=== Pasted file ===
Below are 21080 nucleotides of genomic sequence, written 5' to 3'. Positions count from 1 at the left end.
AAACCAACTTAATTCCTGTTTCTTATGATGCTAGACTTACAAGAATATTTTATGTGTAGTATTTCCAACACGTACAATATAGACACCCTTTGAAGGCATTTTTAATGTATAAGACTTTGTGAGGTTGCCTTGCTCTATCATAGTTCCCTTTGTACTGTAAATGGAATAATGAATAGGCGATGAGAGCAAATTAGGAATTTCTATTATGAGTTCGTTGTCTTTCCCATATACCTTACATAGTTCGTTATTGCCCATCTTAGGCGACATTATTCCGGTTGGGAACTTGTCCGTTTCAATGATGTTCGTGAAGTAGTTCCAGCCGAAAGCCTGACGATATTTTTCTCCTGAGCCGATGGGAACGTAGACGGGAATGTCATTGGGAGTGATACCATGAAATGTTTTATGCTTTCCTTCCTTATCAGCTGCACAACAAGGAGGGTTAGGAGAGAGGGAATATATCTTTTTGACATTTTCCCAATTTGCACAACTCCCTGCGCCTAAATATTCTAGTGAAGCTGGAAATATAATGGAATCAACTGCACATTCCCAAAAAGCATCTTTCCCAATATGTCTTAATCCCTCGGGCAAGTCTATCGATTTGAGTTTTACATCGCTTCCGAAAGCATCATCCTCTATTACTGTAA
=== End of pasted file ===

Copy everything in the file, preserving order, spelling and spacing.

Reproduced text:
Below are 21080 nucleotides of genomic sequence, written 5' to 3'. Positions count from 1 at the left end.
AAACCAACTTAATTCCTGTTTCTTATGATGCTAGACTTACAAGAATATTTTATGTGTAGTATTTCCAACACGTACAATATAGACACCCTTTGAAGGCATTTTTAATGTATAAGACTTTGTGAGGTTGCCTTGCTCTATCATAGTTCCCTTTGTACTGTAAATGGAATAATGAATAGGCGATGAGAGCAAATTAGGAATTTCTATTATGAGTTCGTTGTCTTTCCCATATACCTTACATAGTTCGTTATTGCCCATCTTAGGCGACATTATTCCGGTTGGGAACTTGTCCGTTTCAATGATGTTCGTGAAGTAGTTCCAGCCGAAAGCCTGACGATATTTTTCTCCTGAGCCGATGGGAACGTAGACGGGAATGTCATTGGGAGTGATACCATGAAATGTTTTATGCTTTCCTTCCTTATCAGCTGCACAACAAGGAGGGTTAGGAGAGAGGGAATATATCTTTTTGACATTTTCCCAATTTGCACAACTCCCTGCGCCTAAATATTCTAGTGAAGCTGGAAATATAATGGAATCAACTGCACATTCCCAAAAAGCATCTTTCCCAATATGTCTTAATCCCTCGGGCAAGTCTATCGATTTGAGTTTTACATCGCTTCCGAAAGCATCATCCTCTATTACTGTAA